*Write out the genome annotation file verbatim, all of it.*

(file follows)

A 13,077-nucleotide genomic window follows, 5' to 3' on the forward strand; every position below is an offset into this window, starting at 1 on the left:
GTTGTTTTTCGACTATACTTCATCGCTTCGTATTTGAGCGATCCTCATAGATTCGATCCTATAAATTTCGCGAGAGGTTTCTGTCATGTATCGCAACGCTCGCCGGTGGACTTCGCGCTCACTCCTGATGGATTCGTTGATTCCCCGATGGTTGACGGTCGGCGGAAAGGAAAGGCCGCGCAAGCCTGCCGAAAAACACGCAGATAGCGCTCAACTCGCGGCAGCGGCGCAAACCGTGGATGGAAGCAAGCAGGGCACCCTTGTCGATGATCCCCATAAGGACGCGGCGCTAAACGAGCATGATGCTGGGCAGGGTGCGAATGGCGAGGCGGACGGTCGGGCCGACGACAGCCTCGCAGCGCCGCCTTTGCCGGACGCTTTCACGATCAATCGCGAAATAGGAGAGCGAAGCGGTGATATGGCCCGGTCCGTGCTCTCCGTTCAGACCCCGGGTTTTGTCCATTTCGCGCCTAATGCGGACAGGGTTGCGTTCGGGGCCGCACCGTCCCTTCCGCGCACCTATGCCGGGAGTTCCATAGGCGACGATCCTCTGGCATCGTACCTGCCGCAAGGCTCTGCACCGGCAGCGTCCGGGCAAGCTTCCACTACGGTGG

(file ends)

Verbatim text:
A 13,077-nucleotide genomic window follows, 5' to 3' on the forward strand; every position below is an offset into this window, starting at 1 on the left:
GTTGTTTTTCGACTATACTTCATCGCTTCGTATTTGAGCGATCCTCATAGATTCGATCCTATAAATTTCGCGAGAGGTTTCTGTCATGTATCGCAACGCTCGCCGGTGGACTTCGCGCTCACTCCTGATGGATTCGTTGATTCCCCGATGGTTGACGGTCGGCGGAAAGGAAAGGCCGCGCAAGCCTGCCGAAAAACACGCAGATAGCGCTCAACTCGCGGCAGCGGCGCAAACCGTGGATGGAAGCAAGCAGGGCACCCTTGTCGATGATCCCCATAAGGACGCGGCGCTAAACGAGCATGATGCTGGGCAGGGTGCGAATGGCGAGGCGGACGGTCGGGCCGACGACAGCCTCGCAGCGCCGCCTTTGCCGGACGCTTTCACGATCAATCGCGAAATAGGAGAGCGAAGCGGTGATATGGCCCGGTCCGTGCTCTCCGTTCAGACCCCGGGTTTTGTCCATTTCGCGCCTAATGCGGACAGGGTTGCGTTCGGGGCCGCACCGTCCCTTCCGCGCACCTATGCCGGGAGTTCCATAGGCGACGATCCTCTGGCATCGTACCTGCCGCAAGGCTCTGCACCGGCAGCGTCCGGGCAAGCTTCCACTACGGTGG